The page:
Reading Time: 5 minutesAs an 8-year-old, Melinda Parker read Ploughed Under by Amy Carmichael, a story that began her affair with India.
“I read about a British single woman who rescued girls who had been abandoned. She had a large children’s home in India. Her life of service was inspiring to me,” Melinda told Indian Link.
The Sydney-based Indophile and social worker helps run an English medium community school for local children in Keshnand village near Pune in India.
AT A GLANCE
- Australian social worker Melinda Parker began managing a school in rural Maharashtra in 2006 and is now remotely serving as its Honorary Director
- Gyanankur public school tries to provide quality education to children from non-privileged backgrounds
- During COVID times, the school has been struggling to operate at full potential in terms of funding and connectivity
Gyanankur public school is an NGO (not for profit) and serves seven other villages around it. Gyanankur, which is Hindi for “seedlings of knowledge”, educates kids from disadvantaged backgrounds.
“We do our best to nurture every precious seedling that comes to our school,” Melinda revealed. “We have many families that can pay our fairly low fees and many who can pay half or none and we adapt accordingly.”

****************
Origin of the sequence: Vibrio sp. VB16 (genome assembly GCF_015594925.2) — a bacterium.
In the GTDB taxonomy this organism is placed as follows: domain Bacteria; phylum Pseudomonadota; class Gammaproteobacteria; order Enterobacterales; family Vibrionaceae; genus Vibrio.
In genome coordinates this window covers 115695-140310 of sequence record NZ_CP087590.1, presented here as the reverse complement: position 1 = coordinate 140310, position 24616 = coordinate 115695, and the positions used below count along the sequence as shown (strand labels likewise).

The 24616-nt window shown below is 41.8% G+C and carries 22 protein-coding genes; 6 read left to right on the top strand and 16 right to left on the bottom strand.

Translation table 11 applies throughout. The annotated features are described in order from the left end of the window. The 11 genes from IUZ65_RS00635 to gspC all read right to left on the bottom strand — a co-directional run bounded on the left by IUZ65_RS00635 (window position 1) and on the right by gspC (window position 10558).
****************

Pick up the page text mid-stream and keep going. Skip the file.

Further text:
Describing the process of implementing a system of quality education, she said, “Our staff are local or come in buses from Pune city. We have very strong core values that we endeavour to implement in all everything we do – values of joy, transparency, dignity and service. Things like honouring our local struggling farmers in our school culture, honouring the ladies who do cleaning work in the school, making classes and learning a joyful experience for our students”.
The challenges, however, include functioning within a system of education which is “rife with corruption”.
“We work especially hard to do our work without engaging in bribing. A trustworthy board manages our accounts and this board in no way benefits from the school’s income, instead, they see it as a privilege to serve,” Melinda stated.
The pandemic has posed an entirely new set of challenges. As soon as COVID-19 hit, Gyanankur had to shut its doors. Melinda narrated the wretched ramifications of the COVID-19 lockdown in India, on the students, their families, the teachers, the funding, and functioning of the school.
“Many of our parents have lost their jobs. We have kept all our staff on but have had to give only half salaries since March, which I find heartbreaking. Inflation is fairly high in India and food for a family of four is close to 2000 rupees.
“The staff are struggling to pay their rent and paying for data to work from home. We are doing our best to help the staff especially those facing difficult landlords. Even our school premises are rented from two brothers – one is much more supportive than the other. The staff who have mortgages now have had the mortgage moratorium stopped. Many of our school parents also lost work, and not to mention, health costs are high,” she expressed.